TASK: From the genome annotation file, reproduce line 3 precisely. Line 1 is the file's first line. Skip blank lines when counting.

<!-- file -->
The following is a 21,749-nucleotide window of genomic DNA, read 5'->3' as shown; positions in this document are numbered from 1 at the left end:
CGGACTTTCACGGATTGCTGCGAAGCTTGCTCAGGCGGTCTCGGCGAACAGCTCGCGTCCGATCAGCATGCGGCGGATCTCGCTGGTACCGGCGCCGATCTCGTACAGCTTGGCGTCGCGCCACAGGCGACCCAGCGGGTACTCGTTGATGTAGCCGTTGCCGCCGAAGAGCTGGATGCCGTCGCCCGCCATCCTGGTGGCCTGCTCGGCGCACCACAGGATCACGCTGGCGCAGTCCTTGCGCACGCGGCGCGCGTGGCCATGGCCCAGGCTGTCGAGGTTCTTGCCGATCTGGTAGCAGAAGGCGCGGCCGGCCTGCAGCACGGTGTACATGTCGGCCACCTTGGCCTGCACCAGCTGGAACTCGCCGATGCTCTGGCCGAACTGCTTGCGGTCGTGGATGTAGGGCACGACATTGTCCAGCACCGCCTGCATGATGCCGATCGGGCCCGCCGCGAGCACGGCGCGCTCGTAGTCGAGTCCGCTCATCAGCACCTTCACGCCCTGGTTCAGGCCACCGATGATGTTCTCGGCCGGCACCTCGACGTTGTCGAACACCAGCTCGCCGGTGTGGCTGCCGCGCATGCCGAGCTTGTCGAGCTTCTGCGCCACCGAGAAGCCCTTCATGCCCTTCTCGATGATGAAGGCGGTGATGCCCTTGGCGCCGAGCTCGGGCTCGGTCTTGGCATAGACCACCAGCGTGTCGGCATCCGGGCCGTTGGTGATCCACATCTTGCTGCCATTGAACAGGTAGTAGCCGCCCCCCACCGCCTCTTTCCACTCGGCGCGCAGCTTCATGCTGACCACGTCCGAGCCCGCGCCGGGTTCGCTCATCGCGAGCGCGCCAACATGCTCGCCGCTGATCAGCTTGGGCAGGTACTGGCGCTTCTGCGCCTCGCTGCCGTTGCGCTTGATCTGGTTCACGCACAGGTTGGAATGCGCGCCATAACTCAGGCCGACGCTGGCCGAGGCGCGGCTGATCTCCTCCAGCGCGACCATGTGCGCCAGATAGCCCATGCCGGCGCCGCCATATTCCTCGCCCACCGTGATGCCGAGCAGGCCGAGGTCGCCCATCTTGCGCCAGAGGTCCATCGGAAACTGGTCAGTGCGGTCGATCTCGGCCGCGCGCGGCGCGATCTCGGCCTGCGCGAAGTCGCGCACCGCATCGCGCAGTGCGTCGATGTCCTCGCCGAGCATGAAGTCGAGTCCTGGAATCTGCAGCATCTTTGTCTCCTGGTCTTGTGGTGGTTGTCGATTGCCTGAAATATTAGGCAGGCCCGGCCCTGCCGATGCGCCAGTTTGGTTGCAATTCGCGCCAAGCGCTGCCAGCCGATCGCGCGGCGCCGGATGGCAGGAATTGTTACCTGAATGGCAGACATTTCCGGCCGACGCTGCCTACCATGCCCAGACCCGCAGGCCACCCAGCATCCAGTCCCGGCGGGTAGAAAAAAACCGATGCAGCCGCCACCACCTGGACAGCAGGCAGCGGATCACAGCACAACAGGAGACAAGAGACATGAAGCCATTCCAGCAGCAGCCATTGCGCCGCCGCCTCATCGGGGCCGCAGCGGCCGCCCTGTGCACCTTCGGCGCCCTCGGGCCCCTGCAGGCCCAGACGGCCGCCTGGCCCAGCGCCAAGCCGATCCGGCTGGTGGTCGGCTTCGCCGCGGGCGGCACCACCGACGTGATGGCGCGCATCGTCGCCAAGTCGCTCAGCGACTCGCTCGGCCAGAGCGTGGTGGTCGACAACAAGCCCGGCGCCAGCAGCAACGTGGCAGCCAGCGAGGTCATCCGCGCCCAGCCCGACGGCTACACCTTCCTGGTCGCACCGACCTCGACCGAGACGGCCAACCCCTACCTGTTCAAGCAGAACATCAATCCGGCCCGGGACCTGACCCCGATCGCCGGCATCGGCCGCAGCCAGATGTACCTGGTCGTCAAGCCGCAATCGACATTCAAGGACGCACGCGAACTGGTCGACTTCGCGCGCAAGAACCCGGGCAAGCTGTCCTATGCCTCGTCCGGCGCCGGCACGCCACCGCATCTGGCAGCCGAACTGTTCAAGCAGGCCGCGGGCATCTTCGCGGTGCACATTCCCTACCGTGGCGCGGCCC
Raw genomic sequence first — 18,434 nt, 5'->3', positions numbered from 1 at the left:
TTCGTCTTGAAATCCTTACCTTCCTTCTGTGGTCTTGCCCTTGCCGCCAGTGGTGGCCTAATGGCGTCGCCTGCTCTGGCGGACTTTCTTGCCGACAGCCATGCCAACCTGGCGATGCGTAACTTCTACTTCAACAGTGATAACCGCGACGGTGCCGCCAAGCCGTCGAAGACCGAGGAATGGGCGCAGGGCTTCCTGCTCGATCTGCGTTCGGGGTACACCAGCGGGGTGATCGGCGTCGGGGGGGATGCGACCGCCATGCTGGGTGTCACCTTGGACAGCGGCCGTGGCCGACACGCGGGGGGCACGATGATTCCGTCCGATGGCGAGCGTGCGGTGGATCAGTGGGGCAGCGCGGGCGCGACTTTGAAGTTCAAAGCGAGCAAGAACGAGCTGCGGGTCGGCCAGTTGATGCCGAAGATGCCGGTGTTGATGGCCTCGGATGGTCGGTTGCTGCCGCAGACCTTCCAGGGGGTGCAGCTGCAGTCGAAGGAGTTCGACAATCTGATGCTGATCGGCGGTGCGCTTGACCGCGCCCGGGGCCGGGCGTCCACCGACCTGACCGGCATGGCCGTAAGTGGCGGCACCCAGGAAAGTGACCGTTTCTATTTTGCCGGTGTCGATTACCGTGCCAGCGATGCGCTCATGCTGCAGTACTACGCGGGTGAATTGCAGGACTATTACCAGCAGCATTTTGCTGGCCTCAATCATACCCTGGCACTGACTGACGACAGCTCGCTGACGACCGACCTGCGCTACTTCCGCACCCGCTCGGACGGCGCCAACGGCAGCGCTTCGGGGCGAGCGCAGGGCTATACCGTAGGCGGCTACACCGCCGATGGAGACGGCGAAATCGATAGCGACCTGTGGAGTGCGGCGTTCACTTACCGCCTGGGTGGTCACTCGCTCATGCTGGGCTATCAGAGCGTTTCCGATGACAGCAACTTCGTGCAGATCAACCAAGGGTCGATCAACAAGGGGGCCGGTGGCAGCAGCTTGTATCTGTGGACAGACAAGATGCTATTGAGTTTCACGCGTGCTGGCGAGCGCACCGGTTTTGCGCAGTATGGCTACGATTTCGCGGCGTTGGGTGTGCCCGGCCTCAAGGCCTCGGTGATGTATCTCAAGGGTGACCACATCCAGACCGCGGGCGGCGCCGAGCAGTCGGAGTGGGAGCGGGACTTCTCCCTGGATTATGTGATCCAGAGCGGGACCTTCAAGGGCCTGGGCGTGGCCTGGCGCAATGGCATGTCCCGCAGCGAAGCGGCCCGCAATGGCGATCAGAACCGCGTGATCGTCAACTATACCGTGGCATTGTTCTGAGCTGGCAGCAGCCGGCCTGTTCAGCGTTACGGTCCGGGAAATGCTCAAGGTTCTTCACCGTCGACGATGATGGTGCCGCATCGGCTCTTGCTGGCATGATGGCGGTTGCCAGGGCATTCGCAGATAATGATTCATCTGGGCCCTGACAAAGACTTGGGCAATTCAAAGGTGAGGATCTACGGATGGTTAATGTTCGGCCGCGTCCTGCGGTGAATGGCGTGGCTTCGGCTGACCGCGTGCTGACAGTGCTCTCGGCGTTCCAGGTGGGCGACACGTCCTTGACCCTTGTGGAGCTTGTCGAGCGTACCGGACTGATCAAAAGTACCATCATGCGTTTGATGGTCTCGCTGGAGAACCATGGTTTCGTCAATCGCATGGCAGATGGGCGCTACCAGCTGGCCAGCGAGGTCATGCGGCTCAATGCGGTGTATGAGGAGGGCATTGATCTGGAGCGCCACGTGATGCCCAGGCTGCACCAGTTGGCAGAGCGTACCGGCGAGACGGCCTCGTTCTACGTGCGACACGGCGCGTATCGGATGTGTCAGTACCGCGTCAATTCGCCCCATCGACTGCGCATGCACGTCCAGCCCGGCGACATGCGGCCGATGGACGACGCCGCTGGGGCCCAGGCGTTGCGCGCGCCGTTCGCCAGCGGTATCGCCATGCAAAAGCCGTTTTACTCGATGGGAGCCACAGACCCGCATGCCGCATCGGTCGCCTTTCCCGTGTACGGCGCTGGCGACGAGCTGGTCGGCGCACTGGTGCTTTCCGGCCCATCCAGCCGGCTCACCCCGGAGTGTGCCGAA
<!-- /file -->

Raw genomic sequence first — 18,434 nt, 5'->3', positions numbered from 1 at the left: